However, not all players could manage swooshing an arm about, nor precise manipulation of the Wii remote. Perhaps as a concession to this (as well as wanting to please more conventional players), Mario Kart and Super Smash Bros Brawl both allowed for four methods of control, including a GameCube controller. As a side note, EA Sports "Family Play" play option in 2008 Wii Madden, FIFA and NBA Live offered assist modes and simpler controller requirements. If only more games offered this combined versatility, what a difference it would make.

Post N64 (pre Switch), for those unable to use Nintendo branded controllers on the Wii and Wii-U, a small number of 3rd party controller adapters enabled far greater options. Pictured second below is a photo of accessible gaming advocate Colin McDonnell, able to navigate the menu systems (Wii-U and just recently the Switch) and race using a single head mounted switch and a single sound activated control (via a Titan One connected PC).

EA Madden NFL 08 Wii: Family Play accessible gaming option.

Colin McDonnell using a single head switch to navigate menus and play Wii-U Mario Kart 8.

Symbolic Menu Systems: Hugely beneficial to a range of people struggling with text alone and I would say was another reason for the huge success of the Wii. The Wii-U improved upon this by allowing for navigation using the d-pad, which can also be of benefit to completely blind players (with a help sheet read from a computer) and of course those unable to use motion controls.

Accessibility Support: A recent on-line accessibility support ticket system offers a fairly direct route through to Nintendo. They also publish yearly upon some of their efforts around Corporate Social Responsibility and Accessibility (also see this message from Mr Shibata). From this I was reminded of their long standing support of the fantastic Starlight Fun Centre project. This gets Nintendo hardware and games to children in hospitals around the world who might very well need a distraction from what is keeping them there. It has been running since 1990 I believe.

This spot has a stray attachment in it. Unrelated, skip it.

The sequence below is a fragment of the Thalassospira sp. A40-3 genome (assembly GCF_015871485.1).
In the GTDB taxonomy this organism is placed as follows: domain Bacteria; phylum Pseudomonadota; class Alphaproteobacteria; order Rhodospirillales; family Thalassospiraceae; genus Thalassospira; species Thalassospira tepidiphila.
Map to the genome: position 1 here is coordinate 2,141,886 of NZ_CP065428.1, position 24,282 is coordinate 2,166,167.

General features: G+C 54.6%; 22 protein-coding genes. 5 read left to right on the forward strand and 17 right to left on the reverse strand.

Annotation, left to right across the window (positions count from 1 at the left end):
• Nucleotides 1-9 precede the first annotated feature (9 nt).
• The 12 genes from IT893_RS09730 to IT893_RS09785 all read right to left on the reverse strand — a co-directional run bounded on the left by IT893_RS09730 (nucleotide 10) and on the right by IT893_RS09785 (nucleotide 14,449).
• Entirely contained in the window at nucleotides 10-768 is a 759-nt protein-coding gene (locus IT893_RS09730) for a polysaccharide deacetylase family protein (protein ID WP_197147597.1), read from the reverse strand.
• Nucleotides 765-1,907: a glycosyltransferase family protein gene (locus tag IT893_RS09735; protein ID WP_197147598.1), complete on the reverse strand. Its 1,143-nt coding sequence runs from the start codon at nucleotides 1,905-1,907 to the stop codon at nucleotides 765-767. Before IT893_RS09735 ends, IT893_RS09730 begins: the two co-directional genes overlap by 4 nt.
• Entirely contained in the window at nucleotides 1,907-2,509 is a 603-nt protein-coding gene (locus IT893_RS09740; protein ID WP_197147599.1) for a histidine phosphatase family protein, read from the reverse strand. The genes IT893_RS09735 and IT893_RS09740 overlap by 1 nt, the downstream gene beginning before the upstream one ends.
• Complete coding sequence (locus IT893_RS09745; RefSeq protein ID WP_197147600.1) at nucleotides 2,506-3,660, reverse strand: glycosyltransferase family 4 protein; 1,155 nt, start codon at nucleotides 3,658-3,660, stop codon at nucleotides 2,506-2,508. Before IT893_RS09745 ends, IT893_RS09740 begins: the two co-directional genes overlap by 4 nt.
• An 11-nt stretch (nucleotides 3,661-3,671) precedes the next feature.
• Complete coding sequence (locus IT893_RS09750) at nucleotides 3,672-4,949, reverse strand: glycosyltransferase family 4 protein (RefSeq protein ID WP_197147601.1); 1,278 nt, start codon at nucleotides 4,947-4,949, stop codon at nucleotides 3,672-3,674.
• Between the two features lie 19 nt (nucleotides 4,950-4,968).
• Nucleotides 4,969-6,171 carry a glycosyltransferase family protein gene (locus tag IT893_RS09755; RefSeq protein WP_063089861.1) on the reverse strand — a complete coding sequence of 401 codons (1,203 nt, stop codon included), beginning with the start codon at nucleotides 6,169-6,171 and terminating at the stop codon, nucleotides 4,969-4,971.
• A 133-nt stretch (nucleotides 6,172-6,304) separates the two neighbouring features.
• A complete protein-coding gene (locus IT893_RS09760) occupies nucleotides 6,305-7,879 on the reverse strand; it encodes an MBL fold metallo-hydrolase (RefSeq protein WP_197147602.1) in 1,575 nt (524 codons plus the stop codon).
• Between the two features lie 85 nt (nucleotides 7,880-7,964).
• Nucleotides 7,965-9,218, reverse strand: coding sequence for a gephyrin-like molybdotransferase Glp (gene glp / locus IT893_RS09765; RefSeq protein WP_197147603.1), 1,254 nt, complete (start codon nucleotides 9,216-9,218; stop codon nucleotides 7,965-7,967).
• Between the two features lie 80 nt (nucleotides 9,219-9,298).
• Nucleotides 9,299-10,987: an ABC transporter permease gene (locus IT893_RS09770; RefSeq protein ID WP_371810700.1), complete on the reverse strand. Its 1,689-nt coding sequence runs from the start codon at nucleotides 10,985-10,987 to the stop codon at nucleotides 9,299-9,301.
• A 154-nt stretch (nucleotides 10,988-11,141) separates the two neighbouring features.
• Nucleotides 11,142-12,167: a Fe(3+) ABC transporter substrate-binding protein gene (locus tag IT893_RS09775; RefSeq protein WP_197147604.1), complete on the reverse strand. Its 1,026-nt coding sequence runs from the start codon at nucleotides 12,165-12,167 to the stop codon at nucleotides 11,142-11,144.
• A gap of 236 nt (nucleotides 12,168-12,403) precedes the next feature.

Starlight fun centre.

Haptics: 1-2 Switch has attracted some really positive press coverage due to its gameplay being based solely on a combination of motion controls, audio and high definition haptics, making the gameplay being fully accessible to people who are completely blind. It’s a great example of how new technologies can create new opportunities, and the more that can be offered up as alternative options within a single game the more people are able to take part as a result.

It has been great to see accessibility efforts like these making their presence felt with the Switch. I’m looking forward to seeing what comes next to make Nintendo products more inclusive for all.

"I am most concerned with what we think of as a gamer. As we spend more time and money chasing exactly the same players, who are we leaving behind? Are we creating games just for each other? Do you have friends and family members who do not play video games? Well, why don't they? And, I would ask this: how often have you challenged yourself to create a game that you might not play?" - Satoru Iwata, GDC 2005 keynote.